Author Topic: Guatemalan boy left for better life, died alone  (Read 776 times)

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Offline rangerrebew

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Guatemalan boy left for better life, died alone
« on: July 02, 2014, 01:33:03 PM »
Guatemalan boy left for better life, died alone

 
Jul 2, 1:15 PM (ET)

By SONIA PEREZ D.
 

SAN JOSE LAS FLORES, Guatemala (AP) — Gilberto Ramos wanted to leave his chilly mountain village for the United States to earn money to treat his mother's epilepsy.

His mother begged him not to go. "The better treatment would have been if he stayed," Cipriana Juarez Diaz said in a tearful interview with The Associated Press on Tuesday. When he wouldn't relent, she draped him with a white rosary for safe passage.

A month later, his decaying body was found in the Texas desert. Now, the boy has become a symbol for the perils faced by a record flood of unaccompanied children from Central America who are crossing illegally into the U.S.

Authorities said Monday that Gilberto was 11, which would have made him one of the youngest known children to die crossing the desert. But his parents said Tuesday that Gilberto was 15.

 
The parents explained that they had taken several years to register his birth because of the remoteness of their village in Guatemala's northern mountains. When they did, they had forgotten Gilberto's actual birth date, so they listed the same date as his younger brother.

The boy was shirtless, having likely suffered heat stroke, but still wearing the rosary.

"He was a good son," Juarez said. "May God give me the strength to endure."

Teenage boys seeking work have long been part of the stream of young men heading north from Central America to escape poverty and gang violence.

But the number of unaccompanied immigrant children picked up along the U.S. border has been rising for three years.


Migrants tell of hearing that children traveling alone and parents traveling with young kids would be released by U.S. authorities and allowed to continue to their destination. Gilberto, too, had heard in Guatemala that if he got in, he would be allowed to stay, his family said.

He was born and grew up in San Jose Las Flores in a modest wood and sheet-metal home in the Cuchumatanes mountains of Huehuetenango province along the Mexico border. At 6,600 feet above sea level, the exuberant beauty of deep-green hills and canyons, shrouded with clouds and floral bursts of purple and yellow, is a stark contrast to the extreme poverty.

There is no running or potable water and only a latrine in the family home. In the kitchen, there is food, tortillas or wheat atole, an oatmeal-like drink, but never enough.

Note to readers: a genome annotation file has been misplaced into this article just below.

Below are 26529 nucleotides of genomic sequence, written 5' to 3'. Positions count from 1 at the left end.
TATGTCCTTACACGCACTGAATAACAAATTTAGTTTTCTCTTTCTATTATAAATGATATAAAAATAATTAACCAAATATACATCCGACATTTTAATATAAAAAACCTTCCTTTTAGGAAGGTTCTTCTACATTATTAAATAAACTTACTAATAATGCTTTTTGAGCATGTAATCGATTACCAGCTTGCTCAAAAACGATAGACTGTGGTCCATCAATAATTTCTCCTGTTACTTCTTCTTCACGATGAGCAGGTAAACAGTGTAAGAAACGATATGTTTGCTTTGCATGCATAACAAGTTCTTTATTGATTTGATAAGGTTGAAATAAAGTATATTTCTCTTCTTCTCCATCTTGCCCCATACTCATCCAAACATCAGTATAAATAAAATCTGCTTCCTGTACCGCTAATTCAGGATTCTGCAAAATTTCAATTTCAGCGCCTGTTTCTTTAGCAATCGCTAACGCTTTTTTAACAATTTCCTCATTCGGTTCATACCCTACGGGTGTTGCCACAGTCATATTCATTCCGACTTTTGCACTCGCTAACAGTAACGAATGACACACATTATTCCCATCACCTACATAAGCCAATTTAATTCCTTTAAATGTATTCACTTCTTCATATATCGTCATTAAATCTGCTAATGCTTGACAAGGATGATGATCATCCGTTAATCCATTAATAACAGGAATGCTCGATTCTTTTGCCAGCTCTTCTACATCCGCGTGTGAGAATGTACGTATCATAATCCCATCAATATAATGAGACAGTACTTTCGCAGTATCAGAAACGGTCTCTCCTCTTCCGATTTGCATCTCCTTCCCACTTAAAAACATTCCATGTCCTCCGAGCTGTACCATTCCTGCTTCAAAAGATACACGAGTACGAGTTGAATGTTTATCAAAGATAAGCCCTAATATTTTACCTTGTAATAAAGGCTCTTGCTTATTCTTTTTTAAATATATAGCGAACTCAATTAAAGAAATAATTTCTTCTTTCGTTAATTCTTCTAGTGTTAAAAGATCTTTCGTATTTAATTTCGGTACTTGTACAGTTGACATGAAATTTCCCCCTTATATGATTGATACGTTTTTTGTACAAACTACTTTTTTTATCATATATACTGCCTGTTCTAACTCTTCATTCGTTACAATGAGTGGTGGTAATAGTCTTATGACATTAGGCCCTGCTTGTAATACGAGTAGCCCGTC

The cluster of homes where Gilberto lived is accessible only by foot, a difficult walk of nearly a mile (about 1 ½bd} kilometers) along a rocky and often muddy mile-long path through the canyons. Gilberto took that path each way to school, where he went as far as third grade before dropping out.

"He had to work to help the family," said his teacher, Francisco Hernandez, who remembered that Gilberto loved to draw.


 
More than half of 50 schoolchildren attending now raised their hands Tuesday when asked if they had family in the U.S., shouting, "I have eight," "seven," "three!" While many migrating minors say they are fleeing violence, the biggest threat in San Jose Las Flores is poverty. There are both mining jobs and drug traffickers in the border state, but neither touch the remote village where Gilberto grew up.

"Here most of the people are farmers. They grow beans, rice, potatoes," said Raul Cifuentes, president of the town's development committee. "But they don't have a way to import or export, so they stay poor."

Gilberto and his father, Francisco Ramos, hired themselves out to harvest and clean corn. Things improved when the oldest son, Esbin Ramos, reached Chicago and started working in a restaurant. He sends $100 to $120 a month when he can afford it, allowing the family to build a two-room home out of cement block to replace their wooden shack and paint it bright red and green. Gilberto slept on a piece of foam on the floor.

Short, quiet and humble, he stayed close to home. But he grew despairing and bored, Esbin Ramos said. Meanwhile, their mother got sicker. The older brother suggested Gilberto come to Chicago, where he could return to school and work at night and on weekends.

Gilberto set out May 17 with a change of clothes and a backpack along the same path as his brother, walking the rugged road to the center of town and then hitching a ride to Chiantla to meet up with the smuggler, known as a coyote. He left his cowboy boots behind because he didn't want them to get ruined, his father said.




 
(AP) A pair of boots and a hat belonging to Francisco Ramos Juarez, a Guatemalan boy...
Full Image
 
 
The trip cost $5,400, and the family had borrowed $2,600 of that, paying $2,000 the first week of the journey and another $600 the week before he died. They still owe the debt.

Esbin Ramos said Tuesday that he didn't know much about how Gilberto reached the Mexican border city of Reynosa. Esbin went the whole way in the back of a semitrailer. He said Gilberto told him he arrived by bus.

"I'm OK, just the deposit money," Gilberto told his father as he was about to cross into Texas.

Then Gilberto and the coyote disappeared. His parents tried to call the coyote. Four days passed, then five, then six. By the eighth day, Esbin Ramos was worried. He called the Guatemalan consulate in Houston and officials in Guatemala seeking help, he said.

Then he got a call from a woman McAllen, Texas, from what agency he doesn't know, telling him his brother was dead. They had found the body June 15, authorities said, and Esbin's phone number on the inside of Gilberto's belt buckle, a tactic many migrants use to hide information from drug traffickers who are looking to extort money from their families.